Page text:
We arrived at the midway tower. We leaned in to view its inner intricacies. Some people were gathered on the upper level; I’d be willing to bet they were drinking whiskey.
“Want to go up?” Kitten asked.
“Not particularly.” I felt content looking inside the tower at the details that made it seem more like a relic than a modern piece of art. It gave me a sense of nostalgia for a time I knew only in turn-of-the-century novels. Antique photographs, compasses, hourglasses, bound books, and glass bottles — in all colors, sizes and shapes — the scene piqued my curiosity to touch and pick up the items. Every detail existed for exploration, a mystery to be revealed, a reverie in which to lose oneself. It was a living, breathing piece of art that transported us to a different time and place. The curiosity, the wonder of it all, put me back into the frame of mind of a child: everything was new and strange and deeply interesting.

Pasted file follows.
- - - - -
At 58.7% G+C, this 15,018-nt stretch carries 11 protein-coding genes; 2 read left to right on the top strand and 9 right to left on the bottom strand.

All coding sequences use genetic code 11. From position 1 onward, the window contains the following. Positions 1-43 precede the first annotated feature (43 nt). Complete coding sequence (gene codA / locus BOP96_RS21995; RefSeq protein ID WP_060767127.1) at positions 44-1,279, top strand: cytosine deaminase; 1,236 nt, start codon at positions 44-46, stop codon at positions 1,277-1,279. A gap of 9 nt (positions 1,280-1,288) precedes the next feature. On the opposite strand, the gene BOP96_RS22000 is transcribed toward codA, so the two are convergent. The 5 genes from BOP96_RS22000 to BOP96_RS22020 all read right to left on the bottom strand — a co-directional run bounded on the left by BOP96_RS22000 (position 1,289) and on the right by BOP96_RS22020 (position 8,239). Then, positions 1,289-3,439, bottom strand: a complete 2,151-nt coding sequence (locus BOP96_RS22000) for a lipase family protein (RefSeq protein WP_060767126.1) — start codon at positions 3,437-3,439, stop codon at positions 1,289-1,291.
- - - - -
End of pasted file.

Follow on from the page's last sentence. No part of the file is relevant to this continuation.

On the other side of the tower, we found an antique desk — the kind in which the door to the main compartment folds down to become the writing surface. My literary heart skipped a beat.
“And what could be inside?” My curiosity whispered with glee.
When I opened it, I found the cubbies, that once may have organized papers and mail, were filled with antique glass bottles. How odd. I touched a few, pulling them out of the compartments and examining their details, trying to understand their riddle. And then — I found one that contained a piece of paper.
“A message in a bottle!” I gasped. I lifted it with awe. The bottle’s long, skinny neck was jagged at the top. “What kind of message do you think it is? Profound wisdom?”
I slowly put my index finger into the bottle, careful not to touch the toothlike edge, but my fingertip barely reached the paper. I pushed in a little more until the base of my finger rested against the pointed teeth. I could only move the paper around in circles along the side of the bottle. The shape of the neck made it impossible to drag the paper out.
“Don’t hurt yourself,” Kitten warned. “We are in the middle of nowhere and it’s dirty. You’ll want a working hand for the rest of the week.”